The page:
The last post I wrote was about revolution and Occupy Wall Street(TM) and stuff. This post is the one I meant to write before I got caught up in the other thoughts I was having.
This is the post about National Novel Writing Month and how I have decided to proceed within its strange scope.
The general idea for NaNoWriMo (as we all call it) is that you start and finish the first draft of a novel in the Month of November. Said novel–in order to “win” NNWM–must be 50,000 words. Along the way there are little games added to keep your creative spark energised. Things like “figure out a way to add a pirate and a red paperclip somewhere in your book.”
I’ve “done” NaNoWriMo in every way possible.
1. Started and not finished.
2. Started and finished.
3. Completely ignored.
This year I didn’t think I’d do it again because I can’t take the physical stress of it. But I genuinely like the camaraderie of writing when the rest of the world is. So like last year I’m just doing an extra push with my daily writing and trying to attend some of the local events.
I really do like the general idea of NaNo, the whole “sit down and really force yourself to put pen to paper” is quite a grand idea for writers, most of whom have trouble with the self-discipline aspects of the craft. But here’s the thing.
I’ve now read a lot of NaNo work product. Everything from local writers’ rough drafts to finished, published, chart-topping works. And you know what?
Every single one that I’ve read has too many extra words. Read any of the NaNoWriMo local fora and you’ll see immediately that everyone is pushing and stressing to hit the word count. That word count is the only measure of success in the NaNo universe and as such it is the main thing folks pay attention to. You have a sudden dearth of brevity that reads like a tic. Or should I say “that reads like a spasming, frenetically twitching tic around the corner of her long-lashed chocolate brown eye.” No NaNo work has ever met an adjective it couldn’t wring to death and all of a sudden characters have antiquated five-word names more suited to British Royalty than to lonely teen vampires. Will nots and should nots spring up out of the paper with uncommon frequency and Do Nots trample don’ts into the dust.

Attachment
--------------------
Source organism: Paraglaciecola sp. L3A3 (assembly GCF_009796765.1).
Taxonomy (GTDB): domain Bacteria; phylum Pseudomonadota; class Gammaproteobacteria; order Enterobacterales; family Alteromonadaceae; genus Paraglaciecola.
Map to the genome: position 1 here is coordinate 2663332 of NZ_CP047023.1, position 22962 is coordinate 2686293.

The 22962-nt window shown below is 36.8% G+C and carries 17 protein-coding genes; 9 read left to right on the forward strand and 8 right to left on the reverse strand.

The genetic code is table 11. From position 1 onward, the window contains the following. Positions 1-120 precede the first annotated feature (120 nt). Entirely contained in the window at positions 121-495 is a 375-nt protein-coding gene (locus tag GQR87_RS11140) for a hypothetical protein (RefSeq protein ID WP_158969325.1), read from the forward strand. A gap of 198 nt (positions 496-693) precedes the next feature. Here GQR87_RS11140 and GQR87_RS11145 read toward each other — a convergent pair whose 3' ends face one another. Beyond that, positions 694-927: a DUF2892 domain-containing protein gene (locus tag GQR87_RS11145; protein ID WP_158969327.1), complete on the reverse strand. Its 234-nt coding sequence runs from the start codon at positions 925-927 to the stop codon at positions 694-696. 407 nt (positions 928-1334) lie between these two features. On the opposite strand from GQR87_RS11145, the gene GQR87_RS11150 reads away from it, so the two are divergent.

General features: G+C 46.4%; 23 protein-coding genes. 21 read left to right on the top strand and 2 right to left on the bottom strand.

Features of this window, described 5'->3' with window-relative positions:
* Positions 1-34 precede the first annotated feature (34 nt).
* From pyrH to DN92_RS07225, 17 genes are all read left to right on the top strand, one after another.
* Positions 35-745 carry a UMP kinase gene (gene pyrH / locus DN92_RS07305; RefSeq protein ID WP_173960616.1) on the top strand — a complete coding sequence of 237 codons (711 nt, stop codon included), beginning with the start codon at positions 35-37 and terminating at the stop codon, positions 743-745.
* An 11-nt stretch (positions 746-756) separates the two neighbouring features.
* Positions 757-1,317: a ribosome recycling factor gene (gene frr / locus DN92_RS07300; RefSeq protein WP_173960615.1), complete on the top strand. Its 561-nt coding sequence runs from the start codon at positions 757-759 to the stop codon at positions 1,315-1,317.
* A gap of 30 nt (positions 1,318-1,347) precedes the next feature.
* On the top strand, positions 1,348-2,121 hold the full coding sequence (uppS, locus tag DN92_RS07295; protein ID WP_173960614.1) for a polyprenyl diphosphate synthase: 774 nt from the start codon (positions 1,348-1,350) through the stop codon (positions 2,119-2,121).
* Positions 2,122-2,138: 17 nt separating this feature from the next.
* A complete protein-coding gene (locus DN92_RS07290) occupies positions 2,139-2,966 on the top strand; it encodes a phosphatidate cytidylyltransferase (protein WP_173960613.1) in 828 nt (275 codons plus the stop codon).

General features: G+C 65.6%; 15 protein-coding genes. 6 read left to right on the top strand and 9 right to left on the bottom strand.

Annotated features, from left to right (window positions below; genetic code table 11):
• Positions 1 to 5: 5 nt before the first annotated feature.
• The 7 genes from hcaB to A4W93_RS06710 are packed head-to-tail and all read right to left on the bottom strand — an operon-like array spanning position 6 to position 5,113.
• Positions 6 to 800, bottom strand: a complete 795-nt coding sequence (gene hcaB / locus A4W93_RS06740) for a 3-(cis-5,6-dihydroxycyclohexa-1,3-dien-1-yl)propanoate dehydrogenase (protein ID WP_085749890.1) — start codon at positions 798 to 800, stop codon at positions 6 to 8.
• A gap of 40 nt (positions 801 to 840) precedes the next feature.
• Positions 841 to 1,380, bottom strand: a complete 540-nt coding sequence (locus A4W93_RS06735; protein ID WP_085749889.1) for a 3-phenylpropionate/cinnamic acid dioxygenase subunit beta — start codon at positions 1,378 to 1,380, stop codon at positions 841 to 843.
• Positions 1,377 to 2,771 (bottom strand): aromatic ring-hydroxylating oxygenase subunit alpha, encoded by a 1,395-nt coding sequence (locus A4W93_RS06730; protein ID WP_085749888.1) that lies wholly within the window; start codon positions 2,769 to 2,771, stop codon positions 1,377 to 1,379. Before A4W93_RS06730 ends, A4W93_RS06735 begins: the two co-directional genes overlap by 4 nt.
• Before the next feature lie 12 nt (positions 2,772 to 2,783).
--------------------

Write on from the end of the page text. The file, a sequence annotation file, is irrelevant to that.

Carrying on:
Even when the book gets revised and cleaned up, some of that word fever lingers around it like the yellow sick haze in an opium den.
So this is what I’m doing. (I am doing?) I am continuing with my daily writing. I’ve got the blog here, which aims for 500 words a day, and usually makes it without going over. (The Blog Is Right!) Then I’ve also got my various fiction works, to which I have added a new story about a former celebrity who becomes a gentlewoman farmer on a manor farm in the West Country of Ireland. That’s the book I’ve been most focused on, and that’s most likely the one which will get the most attention this month. But those are my NaNoWriMo works. Stuff I always do. I’m just going to put the focus on continued attention to the regular stuff. And hopefully I will not utterly ruin each of my captivating, thrilling, deeply romantic stories with an overwhelming number of extra words.